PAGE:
Soviet Union Table of Contents
SINCE THE BOLSHEVIK REVOLUTION of 1917, the leadership of the Soviet Union has used the mass media and the arts to assist in its efforts at changing and regulating society. To propagate values encouraging the construction and stabilization of the new regime, Vladimir I. Lenin, the Bolshevik (see Glossary) leader, centralized political control over the mass media and the primary forms of artistic expression. He drew upon nineteenth-century Russian radical views that advocated politicizing literature and challenging tsarist government policy through artistic protest. Lenin's successors manipulated the mass media and the arts in ways that preserved and strengthened the regime and the party's supremacy.
Leaders of the Communist Party of the Soviet Union (CPSU) believed that strict control over mass media and the arts was essential for governing the country. "Socialist realism"--an aesthetic formula calling for the portrayal of Soviet society in a positive light to inspire its constant improvement along the lines of Marxist-Leninist ideology--was implemented under Joseph V. Stalin. The regime required the media, literature, and the arts to adhere to this formula. A vast bureaucracy, which included party and government censorship organs and official political, military, economic, and social unions and associations, together with self-censorship by writers and artists, ensured a thorough and systematic review of all information reaching the public. Under the leadership of general secretary of the CPSU Mikhail S. Gorbachev, however, Soviet mass media and the arts in the late 1980s were experiencing a loosening of the controls governing the dissemination of information. Nevertheless, the principle of party and government control over newspapers, journals, radio, television, and literature, which helped to ensure the regime's stability, remained firmly intact.
The technological revolution in the 1970s and 1980s, however, hindered rather than helped the regime control mass media and the arts. New technology disrupted party and government domination of mass media and the arts and enabled the population to gain greater access to unsanctioned, globally available information. But the regime needed to employ the same technological advances to maintain its influence and power. The mass media linked the leadership to the population, and the socialist (see Glossary) system required a politicizated media to endure. The regime's attempt to use this new technology while regulating the global flow of information to Soviet citizens presented one of the most difficult challenges to the leadership, particularly in light of Gorbachev's campaigns for public discussion, democratization, and societal restructuring.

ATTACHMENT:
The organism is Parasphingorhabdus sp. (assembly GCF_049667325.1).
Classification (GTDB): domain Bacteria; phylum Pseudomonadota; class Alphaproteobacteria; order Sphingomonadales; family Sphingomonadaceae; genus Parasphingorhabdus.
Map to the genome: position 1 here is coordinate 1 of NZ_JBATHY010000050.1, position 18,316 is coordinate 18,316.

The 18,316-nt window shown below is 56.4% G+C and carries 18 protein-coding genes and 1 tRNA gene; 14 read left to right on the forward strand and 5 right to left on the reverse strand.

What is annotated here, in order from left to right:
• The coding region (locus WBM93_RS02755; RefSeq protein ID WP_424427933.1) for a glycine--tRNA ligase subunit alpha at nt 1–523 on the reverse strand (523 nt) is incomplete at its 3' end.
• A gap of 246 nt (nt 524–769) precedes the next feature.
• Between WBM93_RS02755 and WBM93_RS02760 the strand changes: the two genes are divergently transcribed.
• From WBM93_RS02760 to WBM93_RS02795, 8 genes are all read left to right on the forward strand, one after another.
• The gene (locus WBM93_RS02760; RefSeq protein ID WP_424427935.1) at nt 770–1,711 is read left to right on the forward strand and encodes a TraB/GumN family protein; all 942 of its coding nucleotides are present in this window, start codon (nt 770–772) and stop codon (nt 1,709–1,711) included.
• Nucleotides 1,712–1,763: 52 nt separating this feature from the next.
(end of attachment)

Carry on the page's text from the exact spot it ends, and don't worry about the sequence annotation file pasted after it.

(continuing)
In the late 1980s, newspapers, journals, magazines, radio, television, films, literature, and music espoused poignant, sensitive, and often painful themes that had previously been taboo. The party deemed greater tolerance for criticism of the regime essential in order to placate the intelligentsia and encourage it to support efforts for change. Indeed, the censors eased their restrictions to the point where, in the late 1980s, penetrating historical analyses critical of previous Soviet leaders (including Lenin) and stories about the rehabilitation (see Glossary) of banned writers and artists filled the pages of newspapers, magazines, and journals. Previously proscribed information also appeared in television and radio broadcasts and in film and stage performances. Relaxation of restrictions was also apparent in classical music, jazz, rock and roll, and the plastic arts.
Data as of May 1989